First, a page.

Some Questions about P-Zombies Hypothesis

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Mosesquine
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Some Questions about P-Zombies Hypothesis

Post by Mosesquine » September 29th, 2017, 3:43 pm

In this post, I offer some questions about P-zombies hypothesis. P-zombies are, by definition, hypothetical entities that behave like conscious people like us, and that are physically the same as us, but that have no consciousness. The hypothesis was offered genuinely by the philosopher named David Chalmers to refute materialism. If there were physically-equal-but-no-mental-life sorts of things, then materialism would not be the case.

However, I have some questions about the hypothesis. First, is it possible that physically normal beings like us are not conscious??? Dead bodies not like us are not conscious, since they are different from us in the sense of physical states. The question might be put like this: Is there a possible world in which the same physical states lack of metal world???

The second question is mostly the main issue that I am interested in. P-zombies behave like us as if they are conscious but they are not conscious. How can non-conscious being behave like conscious??? This is very important. In our actual world, people who are not conscious cannot behave like conscious.

Conscious behaviors imply being conscious. If you are behaving with consciousness, then you are conscious. If you are not conscious, then you cannot behave like you are conscious. So, the second question is more important.

I am very interested in what you think.

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JamesOfSeattle
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Re: Some Questions about P-Zombies Hypothesis

Post by JamesOfSeattle » September 29th, 2017, 6:59 pm

[Devil's advocate hat firmly in place]

Consciousness is not about behavior. Consciousness is about what it feels like to have experiences. I can experience the sight and sound of wind in a tree without doing anything, i.e., exhibiting behavior. Also, a machine can be caused to say "ooooo look at that wind!" without having the experience of seeing the tree. So why can't you have a machine that is caused to act like a human but doesn't actually have any of the feelings that a human has?

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Re: Some Questions about P-Zombies Hypothesis

Post by Burning ghost » September 29th, 2017, 7:56 pm

Think of a computer game where you decide what the character in some story line does. Within the game there are also characters that act independently but appear as if having their own thoughts and goals (essentially p-zombies for this analogy). If you then had a human observer they may not be able to distinguish between the characters as being under human control or led by automated responses (this would depend upon the complexity of the game).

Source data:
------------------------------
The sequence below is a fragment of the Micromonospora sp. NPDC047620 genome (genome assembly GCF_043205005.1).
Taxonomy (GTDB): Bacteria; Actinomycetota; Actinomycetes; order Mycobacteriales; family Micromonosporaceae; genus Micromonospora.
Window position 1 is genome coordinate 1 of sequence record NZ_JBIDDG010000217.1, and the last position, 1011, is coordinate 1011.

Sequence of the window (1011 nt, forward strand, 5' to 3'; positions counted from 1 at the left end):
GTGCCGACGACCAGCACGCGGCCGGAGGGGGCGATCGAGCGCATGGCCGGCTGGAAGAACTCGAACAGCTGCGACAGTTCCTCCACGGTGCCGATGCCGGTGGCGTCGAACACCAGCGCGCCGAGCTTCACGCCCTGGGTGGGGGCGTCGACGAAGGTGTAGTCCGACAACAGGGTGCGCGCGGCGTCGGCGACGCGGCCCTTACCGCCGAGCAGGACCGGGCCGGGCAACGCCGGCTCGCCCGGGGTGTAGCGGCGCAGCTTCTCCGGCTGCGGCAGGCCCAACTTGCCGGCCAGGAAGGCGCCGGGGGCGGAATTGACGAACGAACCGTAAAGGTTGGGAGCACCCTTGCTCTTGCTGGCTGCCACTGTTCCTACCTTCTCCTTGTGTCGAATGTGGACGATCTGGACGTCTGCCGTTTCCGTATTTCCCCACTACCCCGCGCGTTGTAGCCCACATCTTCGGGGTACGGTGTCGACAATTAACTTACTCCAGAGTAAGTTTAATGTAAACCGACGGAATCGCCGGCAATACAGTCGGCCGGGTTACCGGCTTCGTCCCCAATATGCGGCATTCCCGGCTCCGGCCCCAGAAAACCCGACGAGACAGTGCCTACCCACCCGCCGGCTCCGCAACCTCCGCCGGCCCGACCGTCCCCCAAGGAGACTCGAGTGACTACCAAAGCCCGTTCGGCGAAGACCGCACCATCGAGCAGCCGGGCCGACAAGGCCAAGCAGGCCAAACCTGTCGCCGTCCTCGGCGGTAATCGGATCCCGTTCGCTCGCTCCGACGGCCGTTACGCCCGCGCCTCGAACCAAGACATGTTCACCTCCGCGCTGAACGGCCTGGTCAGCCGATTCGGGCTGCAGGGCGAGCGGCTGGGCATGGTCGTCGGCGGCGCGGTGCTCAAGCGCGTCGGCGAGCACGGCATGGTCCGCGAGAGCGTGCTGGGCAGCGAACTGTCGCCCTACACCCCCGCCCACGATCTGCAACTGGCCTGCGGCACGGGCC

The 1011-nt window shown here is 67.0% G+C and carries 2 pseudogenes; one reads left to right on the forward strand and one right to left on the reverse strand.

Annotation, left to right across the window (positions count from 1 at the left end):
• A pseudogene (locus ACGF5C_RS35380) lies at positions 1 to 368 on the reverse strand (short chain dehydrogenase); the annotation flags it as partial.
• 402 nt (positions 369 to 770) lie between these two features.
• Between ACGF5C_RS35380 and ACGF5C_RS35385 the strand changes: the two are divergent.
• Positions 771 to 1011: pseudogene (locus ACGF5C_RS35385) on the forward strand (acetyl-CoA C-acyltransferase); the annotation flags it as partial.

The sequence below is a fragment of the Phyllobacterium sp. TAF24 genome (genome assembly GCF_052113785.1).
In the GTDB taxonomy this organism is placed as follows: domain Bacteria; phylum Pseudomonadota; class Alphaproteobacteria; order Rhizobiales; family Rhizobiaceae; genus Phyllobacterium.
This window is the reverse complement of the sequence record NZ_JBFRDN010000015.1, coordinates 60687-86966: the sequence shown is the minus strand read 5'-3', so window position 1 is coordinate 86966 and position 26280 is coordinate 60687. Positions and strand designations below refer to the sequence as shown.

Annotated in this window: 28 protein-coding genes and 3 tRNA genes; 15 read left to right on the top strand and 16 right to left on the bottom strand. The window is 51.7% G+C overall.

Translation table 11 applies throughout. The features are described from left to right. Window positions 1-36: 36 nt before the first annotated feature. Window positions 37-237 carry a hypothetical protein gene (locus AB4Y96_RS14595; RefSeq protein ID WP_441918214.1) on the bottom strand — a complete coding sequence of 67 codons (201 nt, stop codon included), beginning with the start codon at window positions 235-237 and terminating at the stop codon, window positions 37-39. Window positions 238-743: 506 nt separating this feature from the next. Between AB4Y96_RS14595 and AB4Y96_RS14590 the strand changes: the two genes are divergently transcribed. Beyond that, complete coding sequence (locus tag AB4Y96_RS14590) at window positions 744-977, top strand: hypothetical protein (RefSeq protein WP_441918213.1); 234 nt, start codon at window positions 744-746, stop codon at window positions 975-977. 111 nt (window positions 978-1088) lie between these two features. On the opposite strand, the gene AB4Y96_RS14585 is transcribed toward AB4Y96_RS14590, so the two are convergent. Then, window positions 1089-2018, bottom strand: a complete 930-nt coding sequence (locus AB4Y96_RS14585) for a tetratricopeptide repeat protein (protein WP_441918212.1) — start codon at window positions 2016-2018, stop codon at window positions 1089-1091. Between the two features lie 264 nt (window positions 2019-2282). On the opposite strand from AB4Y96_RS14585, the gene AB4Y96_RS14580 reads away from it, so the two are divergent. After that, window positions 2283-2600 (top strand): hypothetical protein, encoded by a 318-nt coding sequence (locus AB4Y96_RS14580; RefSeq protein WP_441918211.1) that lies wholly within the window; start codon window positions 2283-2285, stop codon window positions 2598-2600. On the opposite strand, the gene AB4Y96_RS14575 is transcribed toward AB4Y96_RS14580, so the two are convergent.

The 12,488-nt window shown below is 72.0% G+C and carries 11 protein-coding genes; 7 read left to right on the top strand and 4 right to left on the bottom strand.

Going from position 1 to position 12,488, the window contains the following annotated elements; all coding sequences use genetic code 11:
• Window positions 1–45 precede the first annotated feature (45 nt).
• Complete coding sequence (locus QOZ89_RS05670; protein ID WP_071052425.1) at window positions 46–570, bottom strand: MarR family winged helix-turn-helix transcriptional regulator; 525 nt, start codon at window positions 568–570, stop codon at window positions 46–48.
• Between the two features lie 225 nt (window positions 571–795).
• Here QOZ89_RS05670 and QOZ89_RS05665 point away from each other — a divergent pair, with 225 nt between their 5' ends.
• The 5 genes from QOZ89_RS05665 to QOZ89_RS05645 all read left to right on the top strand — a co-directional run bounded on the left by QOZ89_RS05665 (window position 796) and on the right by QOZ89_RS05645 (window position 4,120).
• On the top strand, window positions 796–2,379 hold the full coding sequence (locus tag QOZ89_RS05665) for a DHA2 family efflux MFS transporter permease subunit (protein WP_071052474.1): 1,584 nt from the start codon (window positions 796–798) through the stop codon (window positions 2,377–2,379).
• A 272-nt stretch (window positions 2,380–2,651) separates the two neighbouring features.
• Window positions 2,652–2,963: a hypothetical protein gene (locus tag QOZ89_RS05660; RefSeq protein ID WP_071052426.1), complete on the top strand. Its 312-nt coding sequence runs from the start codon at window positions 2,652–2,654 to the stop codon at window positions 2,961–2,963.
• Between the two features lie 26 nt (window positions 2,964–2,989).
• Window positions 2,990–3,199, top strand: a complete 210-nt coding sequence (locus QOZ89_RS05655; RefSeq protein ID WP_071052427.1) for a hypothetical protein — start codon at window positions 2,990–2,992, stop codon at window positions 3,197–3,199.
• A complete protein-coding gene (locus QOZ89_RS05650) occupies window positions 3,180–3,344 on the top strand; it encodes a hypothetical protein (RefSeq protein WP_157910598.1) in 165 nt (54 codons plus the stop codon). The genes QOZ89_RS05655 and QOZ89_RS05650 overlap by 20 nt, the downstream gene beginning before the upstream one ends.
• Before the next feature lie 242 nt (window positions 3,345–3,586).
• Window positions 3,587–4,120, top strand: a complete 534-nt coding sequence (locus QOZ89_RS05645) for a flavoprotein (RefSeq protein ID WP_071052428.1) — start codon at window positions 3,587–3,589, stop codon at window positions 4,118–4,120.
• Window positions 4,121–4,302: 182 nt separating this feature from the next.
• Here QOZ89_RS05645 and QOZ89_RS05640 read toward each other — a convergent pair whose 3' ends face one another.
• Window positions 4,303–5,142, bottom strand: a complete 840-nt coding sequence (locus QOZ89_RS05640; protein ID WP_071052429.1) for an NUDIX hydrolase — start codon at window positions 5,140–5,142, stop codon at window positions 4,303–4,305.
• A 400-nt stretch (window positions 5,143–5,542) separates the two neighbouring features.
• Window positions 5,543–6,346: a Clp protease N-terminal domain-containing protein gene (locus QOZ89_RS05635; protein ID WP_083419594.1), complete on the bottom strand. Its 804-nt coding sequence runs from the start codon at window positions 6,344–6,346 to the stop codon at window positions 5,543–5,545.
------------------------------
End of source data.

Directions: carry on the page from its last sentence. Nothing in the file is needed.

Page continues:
The point is we can imagine this as if it were impossible to tell any difference between human and non-human operations.
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Re: Some Questions about P-Zombies Hypothesis

Post by Atreyu » September 30th, 2017, 3:52 am

Mosesquine wrote:How can non-conscious being behave like conscious??? This is very important. In our actual world, people who are not conscious cannot behave like conscious.

Conscious behaviors imply being conscious. If you are behaving with consciousness, then you are conscious. If you are not conscious, then you cannot behave like you are conscious. So, the second question is more important.
This is quite false. I can easily imagine a good robot behaving like a conscious entity. And people can certainly do things consciously or unconsciously, and an observer would not know the difference. You can be daydreaming, and not aware of what you are doing in the least, and still do the dishes, sweep the floor, organize things, etc. For example, you can walk into a room, see the light switch is off, and say to yourself 'I will now turn the lights on' and then turn them on. Or you can walk into the room and, without thinking about it or even being aware of it in the least, mechanically and automatically just flick the lights on. And an observer in the room would have no way of knowing which was which, when they simply watch you turning the lights on.

So the P-Zombies hypothesis is quite correct. Consciousness cannot be seen in others, only in oneself....

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Re: Some Questions about P-Zombies Hypothesis

Post by Steve3007 » October 1st, 2017, 6:51 am

OP:
If there were physically-equal-but-no-mental-life sorts of things, then materialism would not be the case.
I don't see how that conclusion follows from that premise.
First, is it possible that physically normal beings like us are not conscious???
As Descartes famously noted, it's possible of everybody else except yourself. Although later people pointed out that even that is open to debate.

But just because something is possible doesn't necessarily make it useful to entertain it as a serious idea.